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Mystery of Tara Calico

By Leslie Linthicum
Journal Staff Writer
          A girl rides a bike on a lonely stretch of road. Then, poof, she's gone.
        The mystery of Tara Calico's disappearance began to unfurl a little after noon on Sept. 20, 1988, when Tara's mother drove south on N.M. 47 from Rio Communities, expecting to find her daughter with a flat tire. Instead, all she found in the dirt on the side of the road was a tire track from the bike Tara was riding.
        Tara never came home, and so began a family's chain of sorrow. And a puzzle that fed the television crime shows. And a police case that has now stretched out to fill two banker's boxes and 20 years.
        Gone without a trace.
        At least that has been the storyline.
        But to Valencia County Sheriff Rene Rivera, the case isn't much of a whodunit.
        He says he knows what happened, and has for years.
        Twenty years into the Tara Calico mystery, Rivera would like to let everyone in on what happened to 19-year-old Tara out on N.M. 47 on that September day:
        "The individuals who did the harm to Tara, knew who she was," Rivera told me. "They knew who she was, and they're all local individuals. And I believe that the parents (of the attackers) were some of the people that helped the individuals with hiding the truth or hiding the body or trying to escape prosecution."
        Tara was 19 and starting her second year in college. Her attackers were boys she had gone to high school with, although they were behind her in school and younger, Rivera says.
        "She was a real pretty girl. She was very athletic and a lot of guys wanted to talk to her, they wanted to meet her, they wanted to go out with her. And while she was riding the bike, they went up to try to talk to her, try to grab her, whatever, while she was on the bike."
        The truck they were driving accidentally hit Tara, Rivera says, and bad turned worse.
        Rivera has been working on the case since he started as a deputy in 1989, since he was promoted to detective in 1996 and since he was elected sheriff in 2006. For all of those years, the walls of Valencia County have been talking, naming names of the boys who were in the truck, names of the boys who helped bury Tara's body after they killed her, names of the parents and other relatives who helped clean up and cover up the mess.
        Rivera says he has had enough information to get arrest warrants for the two boys — now men — whom he has identified as the killers. Two others have been identified as accomplices.
        Then why, 20 years later, are we marking another milestone anniversary of a missing person's case?
        Because Tara Calico is still missing.
        "It's kind of hard to make a case," Rivera says, "without a body."
        Rivera and Detective James Purdy are still talking to people about Tara Calico, and they're hoping that time will wear away some of the resistance to answering that one lingering question: What did they do with her?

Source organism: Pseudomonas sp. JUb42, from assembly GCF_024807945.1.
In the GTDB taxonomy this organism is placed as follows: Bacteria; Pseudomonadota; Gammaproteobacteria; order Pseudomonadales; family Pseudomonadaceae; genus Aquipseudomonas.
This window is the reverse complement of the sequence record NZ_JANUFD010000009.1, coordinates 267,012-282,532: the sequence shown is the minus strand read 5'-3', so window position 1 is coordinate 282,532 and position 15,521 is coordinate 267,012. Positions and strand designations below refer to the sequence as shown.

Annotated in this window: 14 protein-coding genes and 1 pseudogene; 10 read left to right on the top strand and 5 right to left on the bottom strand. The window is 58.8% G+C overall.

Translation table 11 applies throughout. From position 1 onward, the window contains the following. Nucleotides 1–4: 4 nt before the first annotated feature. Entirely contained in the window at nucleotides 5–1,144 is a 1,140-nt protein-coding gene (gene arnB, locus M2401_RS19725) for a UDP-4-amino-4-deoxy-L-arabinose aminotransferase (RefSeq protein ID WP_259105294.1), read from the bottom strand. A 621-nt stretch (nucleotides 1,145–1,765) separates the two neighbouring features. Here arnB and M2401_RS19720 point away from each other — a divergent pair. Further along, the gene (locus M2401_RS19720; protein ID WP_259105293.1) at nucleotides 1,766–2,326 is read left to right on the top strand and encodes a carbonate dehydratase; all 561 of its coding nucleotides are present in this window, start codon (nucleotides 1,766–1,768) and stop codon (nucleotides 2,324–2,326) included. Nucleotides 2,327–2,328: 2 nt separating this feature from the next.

"You know it's very frustrating, being that there's a lot of people that know what happened," Rivera said. "They know the whereabouts of the body or the remains.
        "A lot of the information that we are getting is because people are starting to open up a little more. When this first happened, people were scared. People were threatened not to speak out because what happened to Tara could happen to them."
        One of the most riveting aspects of the Calico case was a Polaroid photo found outside a convenience store in Florida a little less than a year after Calico went missing. It showed a bound young woman who looked strikingly similar to Tara, in the back of a van, staring at the camera. A boy, also bound, was lying next to her.
        Tara's parents had the photo analyzed by Scotland Yard and said it was determined to be Tara. An investigator for the Valencia County District Attorney had a Los Alamos National Laboratory analysis that determined it wasn't.
        Maybe the photo was of Tara, Rivera says. But all of his informants tell him Tara never left home.
        "I believe the body's nearby," he says. And he believes her bike will be with it.
        Tara's father died in 2002. Her mother died in 2006. Living family members, kids when Tara was a kid, are grown. Tara would be 39 later this month.
        "I want to be able to give them closure, to be able to say, you know, I got the individuals who did whatever they did to her. I was able to recover the remains and give them to them to give her a proper burial."
        Tara Calico's disappearance is one of New Mexico's oldest, most lingering cold cases.
        "Actually, it's a mystery that's getting hotter every day," Rivera told me. "Some people have this information, and they've had it for so long that they've gotten sick by hiding the information they have, and now they're coming forward to try to relieve themselves.
        "Some of these people that were witnesses to the crime have been scared to come forward. They think that, being that they were there, that they're going to get prosecuted for the death. At this point, what I want to let people to know is that, if there were witnesses there, I'm willing to work with them. I need to have their information. I need to be able to recover this body."
        You can reach Leslie at 823-3914 or llinthicum@abqjournal.com. Read all of her columns at www.abqjournal.com/upfront.